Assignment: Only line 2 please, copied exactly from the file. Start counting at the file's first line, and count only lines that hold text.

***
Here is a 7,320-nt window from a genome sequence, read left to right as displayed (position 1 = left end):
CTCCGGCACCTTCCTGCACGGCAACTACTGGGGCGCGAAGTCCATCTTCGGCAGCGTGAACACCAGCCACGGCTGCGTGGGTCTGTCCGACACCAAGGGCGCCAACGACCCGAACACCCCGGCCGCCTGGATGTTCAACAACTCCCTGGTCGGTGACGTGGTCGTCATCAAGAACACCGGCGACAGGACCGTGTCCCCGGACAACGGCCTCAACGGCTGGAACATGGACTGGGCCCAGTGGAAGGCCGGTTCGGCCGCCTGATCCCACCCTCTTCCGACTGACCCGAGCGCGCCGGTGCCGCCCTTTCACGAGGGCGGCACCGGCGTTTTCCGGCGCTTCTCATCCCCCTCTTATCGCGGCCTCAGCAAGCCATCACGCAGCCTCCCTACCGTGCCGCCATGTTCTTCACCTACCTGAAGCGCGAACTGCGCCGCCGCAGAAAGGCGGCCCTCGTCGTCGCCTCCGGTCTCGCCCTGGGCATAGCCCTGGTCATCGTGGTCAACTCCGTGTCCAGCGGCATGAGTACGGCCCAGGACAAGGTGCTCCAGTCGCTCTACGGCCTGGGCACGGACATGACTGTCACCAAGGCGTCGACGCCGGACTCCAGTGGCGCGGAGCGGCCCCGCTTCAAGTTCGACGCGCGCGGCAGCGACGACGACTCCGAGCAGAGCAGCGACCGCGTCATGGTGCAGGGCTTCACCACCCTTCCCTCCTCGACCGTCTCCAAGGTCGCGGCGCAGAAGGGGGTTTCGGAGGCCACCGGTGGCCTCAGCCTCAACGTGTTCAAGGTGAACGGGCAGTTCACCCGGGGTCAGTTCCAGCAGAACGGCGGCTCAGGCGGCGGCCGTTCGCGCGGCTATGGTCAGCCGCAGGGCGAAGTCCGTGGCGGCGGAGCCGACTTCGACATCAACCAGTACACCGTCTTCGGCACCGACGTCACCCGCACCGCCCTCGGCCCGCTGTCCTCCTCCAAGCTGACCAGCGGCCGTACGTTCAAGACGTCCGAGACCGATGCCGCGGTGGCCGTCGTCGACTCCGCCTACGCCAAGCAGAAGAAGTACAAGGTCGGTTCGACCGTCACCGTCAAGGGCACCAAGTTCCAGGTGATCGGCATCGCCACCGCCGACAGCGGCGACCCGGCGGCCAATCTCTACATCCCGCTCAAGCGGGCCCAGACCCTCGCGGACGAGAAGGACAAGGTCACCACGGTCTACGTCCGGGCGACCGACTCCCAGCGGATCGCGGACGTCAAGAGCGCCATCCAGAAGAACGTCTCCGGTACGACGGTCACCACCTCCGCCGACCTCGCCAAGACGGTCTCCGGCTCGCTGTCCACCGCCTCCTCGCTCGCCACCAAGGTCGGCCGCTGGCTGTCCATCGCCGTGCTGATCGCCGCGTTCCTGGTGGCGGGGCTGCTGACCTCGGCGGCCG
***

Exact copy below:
CTCCGGCACCTTCCTGCACGGCAACTACTGGGGCGCGAAGTCCATCTTCGGCAGCGTGAACACCAGCCACGGCTGCGTGGGTCTGTCCGACACCAAGGGCGCCAACGACCCGAACACCCCGGCCGCCTGGATGTTCAACAACTCCCTGGTCGGTGACGTGGTCGTCATCAAGAACACCGGCGACAGGACCGTGTCCCCGGACAACGGCCTCAACGGCTGGAACATGGACTGGGCCCAGTGGAAGGCCGGTTCGGCCGCCTGATCCCACCCTCTTCCGACTGACCCGAGCGCGCCGGTGCCGCCCTTTCACGAGGGCGGCACCGGCGTTTTCCGGCGCTTCTCATCCCCCTCTTATCGCGGCCTCAGCAAGCCATCACGCAGCCTCCCTACCGTGCCGCCATGTTCTTCACCTACCTGAAGCGCGAACTGCGCCGCCGCAGAAAGGCGGCCCTCGTCGTCGCCTCCGGTCTCGCCCTGGGCATAGCCCTGGTCATCGTGGTCAACTCCGTGTCCAGCGGCATGAGTACGGCCCAGGACAAGGTGCTCCAGTCGCTCTACGGCCTGGGCACGGACATGACTGTCACCAAGGCGTCGACGCCGGACTCCAGTGGCGCGGAGCGGCCCCGCTTCAAGTTCGACGCGCGCGGCAGCGACGACGACTCCGAGCAGAGCAGCGACCGCGTCATGGTGCAGGGCTTCACCACCCTTCCCTCCTCGACCGTCTCCAAGGTCGCGGCGCAGAAGGGGGTTTCGGAGGCCACCGGTGGCCTCAGCCTCAACGTGTTCAAGGTGAACGGGCAGTTCACCCGGGGTCAGTTCCAGCAGAACGGCGGCTCAGGCGGCGGCCGTTCGCGCGGCTATGGTCAGCCGCAGGGCGAAGTCCGTGGCGGCGGAGCCGACTTCGACATCAACCAGTACACCGTCTTCGGCACCGACGTCACCCGCACCGCCCTCGGCCCGCTGTCCTCCTCCAAGCTGACCAGCGGCCGTACGTTCAAGACGTCCGAGACCGATGCCGCGGTGGCCGTCGTCGACTCCGCCTACGCCAAGCAGAAGAAGTACAAGGTCGGTTCGACCGTCACCGTCAAGGGCACCAAGTTCCAGGTGATCGGCATCGCCACCGCCGACAGCGGCGACCCGGCGGCCAATCTCTACATCCCGCTCAAGCGGGCCCAGACCCTCGCGGACGAGAAGGACAAGGTCACCACGGTCTACGTCCGGGCGACCGACTCCCAGCGGATCGCGGACGTCAAGAGCGCCATCCAGAAGAACGTCTCCGGTACGACGGTCACCACCTCCGCCGACCTCGCCAAGACGGTCTCCGGCTCGCTGTCCACCGCCTCCTCGCTCGCCACCAAGGTCGGCCGCTGGCTGTCCATCGCCGTGCTGATCGCCGCGTTCCTGGTGGCGGGGCTGCTGACCTCGGCGGCCG